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Keep Eau Claire a safe place for students

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Voting against the Public Good Order ordinance will keep the safety of students a priority

This+map+outlines+the+areas+affected+by+the+proposed+ordinance+changes.+Voting+occurs+on+March+13.
This map outlines the areas affected by the proposed ordinance changes. Voting occurs on March 13.

This map outlines the areas affected by the proposed ordinance changes. Voting occurs on March 13.

This map outlines the areas affected by the proposed ordinance changes. Voting occurs on March 13.

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Many students know about the proposed city ordinance changes in the works to help reduce public intoxication and public disturbance along with new laws on the polices distribution of citations.

These proposed changes will create room for more harm, by creating a lack of transportation and harm safety precautions currently in place.

On March 1, the Eau Claire Blue Bus — more commonly known as “the drunk bus” — Facebook page posted its suspension of their safe ride service because of the ordinance. The ordinance states that no more than 10 people at a time can be dropped off along a city block in the Randall Park neighborhood.

This suspension puts students at risk, and if the ordinance passes, will add to the lack of transportation which would mean students don’t have a safe way to get home.

According to The National Organization on Alcohol Abuse and Alcoholism Prevention, 1,825 college students between the ages of 18 and 24 die from alcohol-related accidents, including motor-vehicle crashes each year. Taking away and putting harsh laws on safe transportation for students is not solving a problem but creating a bigger one.

College students will drink regardless of laws set in place. Public intoxication and public disturbance will not be eradicated by these changes, but will make for more situations that could have been prevented by the safe ride services and public spaces meant for drinking.

The ordinance states people who are demonstratively intoxicated can not enter or remain in a public establishment even if alcohol is served there.

Taking away the resources for safe drinking allows for alcohol-related accidents while students try to walk or drive home.

UW-Eau Claire’s Student Advocates for Sexual Assault Survivors posted on Facebook encouraging students to speak out about the ordinance. They emphasized the issue of sexual assault that may occur with the lack of transportation and safety measures for students.

Nearly 30 percent of all sexual assaults occur when a person is traveling to or from school, according to The National Sexual Assault Hotline.

Instances in the past of students drowning in the river is a major concern brought up by those who oppose the ordinance as well. With students having to walk home, it increases the likelihood of situations of sexual assault, drunk driving and drownings of students that could be prevented by safe ride services.

Since the ordinance pertains to the Randall Park neighborhood, a neighborhood occupied by a large amount of student housing, the increased regulations of public disturbance and loitering is a concern with students being able to walk to and from the bars or host events at their homes.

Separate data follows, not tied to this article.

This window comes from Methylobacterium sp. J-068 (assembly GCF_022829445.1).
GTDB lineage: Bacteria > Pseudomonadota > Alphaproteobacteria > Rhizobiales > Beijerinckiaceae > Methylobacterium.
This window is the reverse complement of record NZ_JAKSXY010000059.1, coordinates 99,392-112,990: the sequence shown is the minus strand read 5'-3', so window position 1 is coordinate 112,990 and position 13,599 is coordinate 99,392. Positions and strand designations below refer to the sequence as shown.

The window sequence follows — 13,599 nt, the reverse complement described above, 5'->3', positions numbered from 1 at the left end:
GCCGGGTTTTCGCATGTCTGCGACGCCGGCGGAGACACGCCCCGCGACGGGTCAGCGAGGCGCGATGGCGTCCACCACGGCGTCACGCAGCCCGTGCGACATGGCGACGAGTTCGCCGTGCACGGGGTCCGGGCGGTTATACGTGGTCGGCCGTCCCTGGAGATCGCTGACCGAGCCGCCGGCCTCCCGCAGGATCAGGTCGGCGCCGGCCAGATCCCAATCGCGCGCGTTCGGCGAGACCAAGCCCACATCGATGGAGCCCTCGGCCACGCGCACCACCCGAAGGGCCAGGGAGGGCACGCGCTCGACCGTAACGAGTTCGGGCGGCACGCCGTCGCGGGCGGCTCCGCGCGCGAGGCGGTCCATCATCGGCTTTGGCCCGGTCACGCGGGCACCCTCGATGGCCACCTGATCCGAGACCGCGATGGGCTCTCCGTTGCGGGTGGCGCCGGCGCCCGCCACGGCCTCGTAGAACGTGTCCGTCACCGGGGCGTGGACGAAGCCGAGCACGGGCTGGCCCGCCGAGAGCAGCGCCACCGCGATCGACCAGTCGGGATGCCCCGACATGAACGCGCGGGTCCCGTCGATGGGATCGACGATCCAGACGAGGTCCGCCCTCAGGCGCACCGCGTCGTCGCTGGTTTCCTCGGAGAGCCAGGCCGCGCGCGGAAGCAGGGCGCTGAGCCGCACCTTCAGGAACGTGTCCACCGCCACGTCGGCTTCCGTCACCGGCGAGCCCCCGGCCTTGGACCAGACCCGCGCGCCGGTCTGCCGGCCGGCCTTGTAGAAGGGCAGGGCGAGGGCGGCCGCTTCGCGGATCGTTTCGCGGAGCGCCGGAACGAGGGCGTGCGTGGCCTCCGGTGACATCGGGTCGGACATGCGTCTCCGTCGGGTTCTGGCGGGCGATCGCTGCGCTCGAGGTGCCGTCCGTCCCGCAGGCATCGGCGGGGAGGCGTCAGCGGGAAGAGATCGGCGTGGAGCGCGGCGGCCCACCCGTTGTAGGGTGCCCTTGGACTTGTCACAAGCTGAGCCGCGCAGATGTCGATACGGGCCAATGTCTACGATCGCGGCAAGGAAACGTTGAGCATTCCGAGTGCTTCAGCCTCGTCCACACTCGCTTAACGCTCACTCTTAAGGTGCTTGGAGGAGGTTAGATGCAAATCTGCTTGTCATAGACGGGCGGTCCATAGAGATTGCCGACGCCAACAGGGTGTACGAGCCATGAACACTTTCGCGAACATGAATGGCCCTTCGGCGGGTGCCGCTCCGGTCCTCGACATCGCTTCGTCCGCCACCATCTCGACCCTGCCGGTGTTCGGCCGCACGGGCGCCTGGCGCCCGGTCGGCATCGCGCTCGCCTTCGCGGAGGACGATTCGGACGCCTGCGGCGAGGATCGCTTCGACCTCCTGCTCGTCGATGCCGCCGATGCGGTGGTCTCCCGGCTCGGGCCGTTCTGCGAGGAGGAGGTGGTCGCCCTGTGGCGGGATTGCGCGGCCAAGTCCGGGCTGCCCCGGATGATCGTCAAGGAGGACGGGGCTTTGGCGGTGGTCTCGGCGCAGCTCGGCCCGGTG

The ordinance will prohibit people standing and gathering on sidewalks and in the streets and anyone who is perceived as annoying while walking on sidewalks may be issued a $295 citation.

With stricter laws on furniture and other objects on outdoor properties, and on the volume of voices, students who pay to live in the area are subjected to unpleasant regulations.

Telling house renters what can and can’t be in their lawns for more than 24 hours is nonsensical, as it causes no harm to people other than the renters.

The section of the ordinance that states people are unable to stay in an establishment that serves alcohol while being visibly intoxicated begs the question of where else they may partake in those events, if of legal age. If students can’t be intoxicated at home due to public disturbance (noise complaints), and they can’t at an establishment made for those events, then where can they?

Students won’t stop drinking even if this ordinance were to pass. Instead of trying to micromanage a neighborhood largely made up of students, Eau Claire City Council should continue to provide safety for college students.

Student Senate should have been involved in the drafting of this ordinance because it will affect students the most. Student Senate and Eau Claire students said their main concern is student safety if this ordinance were to pass, according to an article from The Spectator.

Taking away transportation and putting harsher laws on public disturbance in all its forms won’t make college-age drinking go away. Eau Claire is a college town, and it is important for the city to recognize the rights of a large percentage of the citizens in this community and help provide safe experiences.  

With the hearing on March 12 and the vote for this ordinance on March 13, it is important that students stand up for their safety and the safety of the community as a whole to preserve the actions already in place that help make Eau Claire a safe place.

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Keep Eau Claire a safe place for students